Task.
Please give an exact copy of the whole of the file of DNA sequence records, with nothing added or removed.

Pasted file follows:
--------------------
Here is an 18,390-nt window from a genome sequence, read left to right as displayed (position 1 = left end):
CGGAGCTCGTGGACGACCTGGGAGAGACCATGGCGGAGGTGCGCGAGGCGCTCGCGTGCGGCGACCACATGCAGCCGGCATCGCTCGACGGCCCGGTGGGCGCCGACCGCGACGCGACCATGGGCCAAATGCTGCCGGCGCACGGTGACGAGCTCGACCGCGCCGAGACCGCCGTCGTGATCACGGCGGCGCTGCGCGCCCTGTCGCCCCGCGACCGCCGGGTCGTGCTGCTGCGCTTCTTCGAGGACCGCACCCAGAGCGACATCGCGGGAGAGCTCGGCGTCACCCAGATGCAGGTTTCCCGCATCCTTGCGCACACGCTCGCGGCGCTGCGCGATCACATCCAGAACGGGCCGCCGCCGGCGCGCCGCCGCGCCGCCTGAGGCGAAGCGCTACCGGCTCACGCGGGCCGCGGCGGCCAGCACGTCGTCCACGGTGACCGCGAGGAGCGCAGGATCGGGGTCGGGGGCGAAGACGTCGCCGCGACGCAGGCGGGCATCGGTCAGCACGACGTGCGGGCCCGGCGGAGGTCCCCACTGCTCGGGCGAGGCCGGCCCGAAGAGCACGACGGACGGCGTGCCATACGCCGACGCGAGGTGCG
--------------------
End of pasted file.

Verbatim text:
Here is an 18,390-nt window from a genome sequence, read left to right as displayed (position 1 = left end):
CGGAGCTCGTGGACGACCTGGGAGAGACCATGGCGGAGGTGCGCGAGGCGCTCGCGTGCGGCGACCACATGCAGCCGGCATCGCTCGACGGCCCGGTGGGCGCCGACCGCGACGCGACCATGGGCCAAATGCTGCCGGCGCACGGTGACGAGCTCGACCGCGCCGAGACCGCCGTCGTGATCACGGCGGCGCTGCGCGCCCTGTCGCCCCGCGACCGCCGGGTCGTGCTGCTGCGCTTCTTCGAGGACCGCACCCAGAGCGACATCGCGGGAGAGCTCGGCGTCACCCAGATGCAGGTTTCCCGCATCCTTGCGCACACGCTCGCGGCGCTGCGCGATCACATCCAGAACGGGCCGCCGCCGGCGCGCCGCCGCGCCGCCTGAGGCGAAGCGCTACCGGCTCACGCGGGCCGCGGCGGCCAGCACGTCGTCCACGGTGACCGCGAGGAGCGCAGGATCGGGGTCGGGGGCGAAGACGTCGCCGCGACGCAGGCGGGCATCGGTCAGCACGACGTGCGGGCCCGGCGGAGGTCCCCACTGCTCGGGCGAGGCCGGCCCGAAGAGCACGACGGACGGCGTGCCATACGCCGACGCGAGGTGCG